Coherence (technically, squared coherence) is shown in Fig. 7B and is analogous to correlation. Coherence can vary from 0 to 1; a coherence of 1 indicates that fluctuations of RBF can be completely predicted from fluctuations of blood pressure, while a coherence of 0 indicates that blood pressure fluctuations do not predict RBF fluctuations. When coherence between two variables is low, three possible explanations must be considered. First, the two variables may be unrelated: obviously in this case there is no further analysis to be done. Second, low coherence may result when a linear and stationary input-output relationship is contaminated by measurement noise. This does not originate in the analysis but is instead a measurement problem that limits the ability of a transfer function, or any other analysis, to capture the underlying processes. Third, the two variables may be related, but with significant nonlinearities or nonstationarities in the relationship. In this case, caution is required in interpreting the transfer function and the interpretation must involve careful inspection of the original data to ensure that the transfer function has correctly captured the dynamics of the system being tested. Under conditions of spontaneous pressure fluctuation as in Fig. 7, coherence declines below 0.2 Hz and again below 0.04 Hz; when pressure is forced, as shown in Fig. 8, only the decline below 0.04 Hz remains. Note that in both cases coherence is ≤0.5 at frequencies below ∼0.01 Hz. It is generally considered that coherence <0.5 precludes drawing any but the most basic conclusions from the transfer function at the relevant frequencies.

Comparison of the two records in Fig. 7 aids in interpreting these patterns. In the Wistar rats, coherence is high at frequencies faster than 0.1 Hz and declines at slower frequencies. The Fawn-hooded rats, which show a different blood pressure power spectrum, display high coherence at low frequencies and lower coherence at frequencies faster than 0.1 Hz. The low coherence above 0.1 Hz in Fawn-hooded rats results from the lack of blood pressure spectral power at these frequencies and consequent low signal-to-noise ratio. The high coherence shown by these rats at frequencies below 0.1 Hz reflects the close relationship between blood pressure and RBF fluctuations that results from the absence of autoregulation. In contrast, the Wistar rats have higher pressure spectral power above 0.1 Hz and consequently higher signal-to-noise ratio, and thus coherence, at these frequencies. The two reductions of coherence in the Wistar rats coincide with the operating frequencies of the myogenic and TGF mechanisms and are interpreted to reflect increased complexity of RBF dynamics that results from the operation of these mechanisms.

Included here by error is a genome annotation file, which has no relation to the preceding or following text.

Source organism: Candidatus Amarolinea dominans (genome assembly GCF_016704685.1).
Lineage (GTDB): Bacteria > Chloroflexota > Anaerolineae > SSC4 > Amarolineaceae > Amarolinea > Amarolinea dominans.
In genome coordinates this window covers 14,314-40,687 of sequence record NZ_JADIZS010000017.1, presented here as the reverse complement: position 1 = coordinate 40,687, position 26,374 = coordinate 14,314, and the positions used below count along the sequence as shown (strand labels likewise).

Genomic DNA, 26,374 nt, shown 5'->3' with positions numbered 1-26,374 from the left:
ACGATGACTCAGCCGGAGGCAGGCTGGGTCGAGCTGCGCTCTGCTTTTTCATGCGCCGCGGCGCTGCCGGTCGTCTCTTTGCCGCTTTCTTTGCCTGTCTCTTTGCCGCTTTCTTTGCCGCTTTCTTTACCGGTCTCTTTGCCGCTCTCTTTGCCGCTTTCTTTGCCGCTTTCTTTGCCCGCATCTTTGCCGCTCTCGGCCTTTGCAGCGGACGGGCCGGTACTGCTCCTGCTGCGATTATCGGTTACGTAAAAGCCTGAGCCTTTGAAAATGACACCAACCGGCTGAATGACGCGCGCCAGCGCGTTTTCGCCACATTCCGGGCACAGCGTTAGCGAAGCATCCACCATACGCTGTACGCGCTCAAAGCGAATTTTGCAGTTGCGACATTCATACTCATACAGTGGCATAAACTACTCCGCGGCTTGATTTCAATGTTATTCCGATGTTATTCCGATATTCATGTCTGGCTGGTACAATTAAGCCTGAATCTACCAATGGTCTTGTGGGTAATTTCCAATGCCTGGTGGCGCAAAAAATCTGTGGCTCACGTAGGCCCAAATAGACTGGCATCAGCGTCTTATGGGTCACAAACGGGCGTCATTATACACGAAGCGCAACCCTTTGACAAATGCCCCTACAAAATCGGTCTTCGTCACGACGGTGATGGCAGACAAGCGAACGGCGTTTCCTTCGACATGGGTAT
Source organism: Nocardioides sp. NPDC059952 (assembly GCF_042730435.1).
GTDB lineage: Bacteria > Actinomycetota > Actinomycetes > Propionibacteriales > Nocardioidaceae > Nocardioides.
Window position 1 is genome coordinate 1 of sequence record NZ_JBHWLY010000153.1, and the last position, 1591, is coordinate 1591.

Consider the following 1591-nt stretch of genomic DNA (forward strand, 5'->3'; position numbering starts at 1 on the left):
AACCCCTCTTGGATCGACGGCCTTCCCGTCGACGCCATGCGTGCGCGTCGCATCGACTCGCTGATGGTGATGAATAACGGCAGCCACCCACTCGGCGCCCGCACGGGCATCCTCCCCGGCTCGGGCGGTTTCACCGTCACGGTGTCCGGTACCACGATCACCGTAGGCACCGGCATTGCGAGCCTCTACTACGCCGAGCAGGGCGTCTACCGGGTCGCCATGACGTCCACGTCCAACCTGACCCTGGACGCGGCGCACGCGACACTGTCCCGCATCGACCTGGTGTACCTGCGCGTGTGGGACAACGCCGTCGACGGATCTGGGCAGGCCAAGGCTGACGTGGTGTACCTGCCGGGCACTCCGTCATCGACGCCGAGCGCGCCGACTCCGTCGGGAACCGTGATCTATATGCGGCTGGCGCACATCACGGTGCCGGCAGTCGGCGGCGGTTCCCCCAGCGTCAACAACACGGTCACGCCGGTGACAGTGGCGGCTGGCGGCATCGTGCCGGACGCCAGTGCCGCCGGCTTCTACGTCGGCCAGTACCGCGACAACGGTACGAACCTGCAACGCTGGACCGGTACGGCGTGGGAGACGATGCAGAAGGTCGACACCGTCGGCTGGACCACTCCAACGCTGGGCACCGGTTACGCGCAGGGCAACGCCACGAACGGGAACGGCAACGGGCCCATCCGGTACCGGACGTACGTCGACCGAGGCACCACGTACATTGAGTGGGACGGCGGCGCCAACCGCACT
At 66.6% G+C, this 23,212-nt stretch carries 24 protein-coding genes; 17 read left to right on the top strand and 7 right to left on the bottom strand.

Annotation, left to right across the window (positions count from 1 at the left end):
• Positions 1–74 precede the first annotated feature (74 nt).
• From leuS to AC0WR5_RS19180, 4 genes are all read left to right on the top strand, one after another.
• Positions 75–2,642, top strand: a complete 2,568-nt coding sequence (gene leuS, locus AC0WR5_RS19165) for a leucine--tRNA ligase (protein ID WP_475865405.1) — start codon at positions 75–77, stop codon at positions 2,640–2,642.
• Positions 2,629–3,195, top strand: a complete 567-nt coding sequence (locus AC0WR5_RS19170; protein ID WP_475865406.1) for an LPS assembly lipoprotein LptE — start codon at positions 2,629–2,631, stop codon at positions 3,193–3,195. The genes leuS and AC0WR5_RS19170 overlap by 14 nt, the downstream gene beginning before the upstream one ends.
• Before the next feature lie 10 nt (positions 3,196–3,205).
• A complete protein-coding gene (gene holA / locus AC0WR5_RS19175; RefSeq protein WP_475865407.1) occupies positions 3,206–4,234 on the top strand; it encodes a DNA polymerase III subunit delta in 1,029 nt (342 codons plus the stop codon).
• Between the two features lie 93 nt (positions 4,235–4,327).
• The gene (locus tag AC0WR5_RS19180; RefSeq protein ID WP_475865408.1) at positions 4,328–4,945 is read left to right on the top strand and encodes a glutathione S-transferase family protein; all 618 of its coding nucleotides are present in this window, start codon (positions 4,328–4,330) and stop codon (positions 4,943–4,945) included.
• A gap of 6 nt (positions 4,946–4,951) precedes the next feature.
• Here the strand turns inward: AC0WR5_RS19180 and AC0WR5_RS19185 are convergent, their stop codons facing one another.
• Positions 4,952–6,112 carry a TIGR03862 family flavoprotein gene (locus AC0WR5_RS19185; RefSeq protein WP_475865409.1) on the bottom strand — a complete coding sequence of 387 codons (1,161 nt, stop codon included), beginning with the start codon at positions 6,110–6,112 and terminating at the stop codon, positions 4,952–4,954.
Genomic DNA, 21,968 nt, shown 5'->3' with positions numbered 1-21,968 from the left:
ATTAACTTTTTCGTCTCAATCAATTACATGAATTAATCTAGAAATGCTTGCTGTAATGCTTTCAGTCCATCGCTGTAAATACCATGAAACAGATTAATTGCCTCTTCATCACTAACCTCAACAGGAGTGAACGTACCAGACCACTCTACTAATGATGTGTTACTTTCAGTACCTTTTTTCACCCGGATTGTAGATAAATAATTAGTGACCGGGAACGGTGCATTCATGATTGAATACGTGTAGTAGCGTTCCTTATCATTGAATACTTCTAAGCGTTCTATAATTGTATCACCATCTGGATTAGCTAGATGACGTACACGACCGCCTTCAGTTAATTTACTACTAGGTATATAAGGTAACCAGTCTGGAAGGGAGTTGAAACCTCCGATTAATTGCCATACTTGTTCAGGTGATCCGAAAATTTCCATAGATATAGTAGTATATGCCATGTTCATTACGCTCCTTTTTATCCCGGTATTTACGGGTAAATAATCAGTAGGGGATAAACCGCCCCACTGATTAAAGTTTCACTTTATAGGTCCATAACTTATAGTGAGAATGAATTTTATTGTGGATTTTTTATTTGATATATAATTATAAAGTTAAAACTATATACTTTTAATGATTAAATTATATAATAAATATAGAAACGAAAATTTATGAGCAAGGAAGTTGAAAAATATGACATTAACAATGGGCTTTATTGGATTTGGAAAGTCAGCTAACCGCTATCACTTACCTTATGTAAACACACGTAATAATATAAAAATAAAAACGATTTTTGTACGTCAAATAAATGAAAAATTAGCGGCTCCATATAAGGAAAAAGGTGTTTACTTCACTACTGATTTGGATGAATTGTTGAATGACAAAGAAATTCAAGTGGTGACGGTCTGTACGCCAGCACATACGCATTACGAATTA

Figure 7, C and D, shows the transfer function, admittance gain and phase, respectively. Admittance is the dynamic equivalent to the steady-state variable conductance. As a dynamic response goes to steady state, admittance goes to conductance. As in steady-state experiments, interpretation is complicated by differences in the level of RBF, so admittance gain is typically normalized to conductance calculated over the duration of the data examined. Conductance is used for this purpose rather than the zero frequency point of the admittance spectrum because the latter is the point in the gain spectrum which typically has the lowest coherence, and of which one is least confident. Gain may be presented on a linear scale or on a log scale in decibels to highlight the operation of both mechanisms. A gain of 1 (0 dB) indicates that a pressure fluctuation is transmitted directly into flow; gain >0 dB means that pressure fluctuations are actually amplified into flow fluctuations; gain <0 dB means that flow is stabilized with respect to pressure. In both groups of rats shown in Fig. 7, the slightly positive gain in the band from 1 Hz down to ∼0.3 Hz arises from arterial compliance. The Wistar rats show a strong reduction of gain between 0.2 and ∼0.1 Hz; they also show a local gain maximum at 0.04–0.05 Hz, both consistent with autoregulation. In contrast, the Fawn-hooded rats show a monotonic decline of gain toward 0 dB, consistent with pressure-passive behavior in which gain is determined only by arterial compliance (38).